How strongly is Dracula Copy -Written?

My brother and I (Both Stokers) have come up with a good novel based on Dracula as a background character and other characters linked to him. We don't know if we're related to Bram Stoker or not, but I was wondering if it is okay to release the draft out to look for publishing, or if the usage of Dracula is forbidden? I know Bram Stoker's wife had a huge law suit going on with movie rights and so forth to Dracula. True many movies have been made with Dracula, and I am sure the movie makers didnt go thru lawyers to obtain the rights of usage of the character. So is Dracula SO COPYWRITED that I'd have to have permission from the proven Granddaughter of Bram Stoker and so forth to be able to use the character?

If it were that easy to just write about Dracula, then why aren't there about a million different Dracula books out there by other writers?


So if a publishing company takes my book they will handle the copy writes?

3 Answers

  • Anonymous
    1 decade ago
    Favorite Answer

    It is that easy to write about Dracula. There is no copyright on the character or the book itself.

    The novel has been in the public domain in the United States since its original publication because Stoker failed to follow proper copyright procedure. In the United Kingdom and other countries following the Berne Convention on copyrights, however, the novel was under copyright until April 1962, fifty years after Stoker's death.[7] When F. W. Murnau's unauthorized film adaptation Nosferatu was released in 1922, the popularity of the novel increased considerably, owing to the controversy caused when Stoker's widow tried to have the film banned.[8]

    Because of the Stokers' frustrating history with Dracula's copyright, a great-grandnephew of Bram Stoker, novelist Dacre Stoker, with encouragement from screenwriter Ian Holt, decided to write "a sequel that bore the Stoker name" to "reestabish creative control over" the original novel. In 2009, Dracula: The Un-Dead was released, written by Dacre Stoker and Ian Holt. Both writers "based on Bram Stoker's own handwritten notes for characters and plot threads excised from the original edition" as well as their own research for the sequel.[9][10]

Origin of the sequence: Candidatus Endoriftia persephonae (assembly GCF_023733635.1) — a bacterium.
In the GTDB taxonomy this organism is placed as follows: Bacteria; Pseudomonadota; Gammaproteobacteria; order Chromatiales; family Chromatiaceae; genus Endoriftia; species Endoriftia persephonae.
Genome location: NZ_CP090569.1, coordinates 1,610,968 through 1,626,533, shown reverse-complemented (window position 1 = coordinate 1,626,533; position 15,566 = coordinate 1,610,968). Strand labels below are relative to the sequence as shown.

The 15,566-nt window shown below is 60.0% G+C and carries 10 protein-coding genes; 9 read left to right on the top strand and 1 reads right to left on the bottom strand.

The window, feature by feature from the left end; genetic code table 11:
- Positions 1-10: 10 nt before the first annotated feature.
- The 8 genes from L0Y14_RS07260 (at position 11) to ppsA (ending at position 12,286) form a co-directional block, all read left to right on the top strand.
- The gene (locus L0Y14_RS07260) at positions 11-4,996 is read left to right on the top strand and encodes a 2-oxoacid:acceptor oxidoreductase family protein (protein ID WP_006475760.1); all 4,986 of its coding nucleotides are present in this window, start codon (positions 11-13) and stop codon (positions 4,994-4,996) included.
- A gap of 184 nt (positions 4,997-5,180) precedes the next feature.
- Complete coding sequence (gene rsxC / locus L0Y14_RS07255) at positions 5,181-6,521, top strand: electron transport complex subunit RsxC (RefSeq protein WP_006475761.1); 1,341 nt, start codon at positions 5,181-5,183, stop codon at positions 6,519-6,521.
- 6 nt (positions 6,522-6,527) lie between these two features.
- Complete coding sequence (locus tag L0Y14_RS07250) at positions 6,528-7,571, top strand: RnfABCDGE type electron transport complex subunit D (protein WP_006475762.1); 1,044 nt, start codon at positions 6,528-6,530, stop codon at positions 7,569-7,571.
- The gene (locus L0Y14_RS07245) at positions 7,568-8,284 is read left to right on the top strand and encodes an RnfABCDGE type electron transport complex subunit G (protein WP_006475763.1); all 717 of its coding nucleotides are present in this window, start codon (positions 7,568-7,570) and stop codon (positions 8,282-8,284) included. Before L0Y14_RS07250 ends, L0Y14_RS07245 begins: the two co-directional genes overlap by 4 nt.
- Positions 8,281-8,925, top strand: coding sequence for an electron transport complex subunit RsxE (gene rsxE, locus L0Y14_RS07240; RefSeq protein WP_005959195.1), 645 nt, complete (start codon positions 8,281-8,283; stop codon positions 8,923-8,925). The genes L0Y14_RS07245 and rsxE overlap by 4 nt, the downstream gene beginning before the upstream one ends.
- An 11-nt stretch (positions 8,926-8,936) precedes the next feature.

Like Frankenstein, Dracula has inspired many literary tributes or parodies, including Stephen King's Salem's Lot, Kim Newman's Anno Dracula, Fred Saberhagen's The Dracula Tape, Wendy Swanscombe's erotic parody Vamp, Dan Simmons's Children of the Night, and Robin Spriggs's The Dracula Poems: A Poetic Encounter with the Lord of Vampires. Loren D. Estleman's novel The Case of the Sanguinary Count pits Dracula against that equally venerable Victorian-era character Sherlock Holmes, as does Fred Saberhagen's The Holmes-Dracula File. In Jim Butcher's novel Grave Peril, Dracula is mentioned (under the name "Drakul") by the character Harry Dresden as being "still in eastern Europe when we last checked". Caitlín R. Kiernan's short fiction has drawn upon Dracula a number of times — most notably in "Emptiness Spoke Eloquent" (which follows the lonely life of Mina Harker after the vampire's death), "The Drowned Geologist", and "Stoker's Mistess."

    In The Diaries of the Family Dracul, a trilogy by Jeanne Kalogridis, Vlad's relationship with his mortal descendants is explored, as are the specific terms of his vampiric curse and his pact with the Romanian peasants who serve him. The novels are written in epistolary form, and the story is intertwined with that of Stoker's novel, expanding on minor characters and details from the Dracula mythos.

    Elizabeth Kostova's 2005 novel The Historian follows several historians, whose research has led them too close to Dracula, as they hunt the vampire across Europe.

    In the book series Vampire Hunter D which takes place ten thousand years in the future, D's adversary Count Magnus discovers that D is the son of Dracula, the Sacred Ancestor. D also nearly states this during a psychological attack in the second volume, Raiser of Gales.

    Freda Warrington's Dracula the Undead is an unofficial sequel to Dracula.

  • Anonymous
    5 years ago

    Dracula is an 1897 novel by Irish author Bram Stoker, and the name of its title character, the vampire Count Dracula. The Dead Un-Dead was one of Stoker's original titles for Dracula, and up until a few weeks before publication, the manuscript was titled simply The Un-Dead. The name of Stoker's count was originally going to be Count Vampyre, but while doing research Stoker ran across an intriguing word in the Romanian language: "Dracul", meaning "Dragon". There was also a historic figure known as Vlad the Impaler, but whether or not Stoker based his character on him remains debated but is now considered unlikely.

  • jj
    Lv 5
    1 decade ago

    It matters not it you are related to the original author. What you need is permission from the copyright holder.

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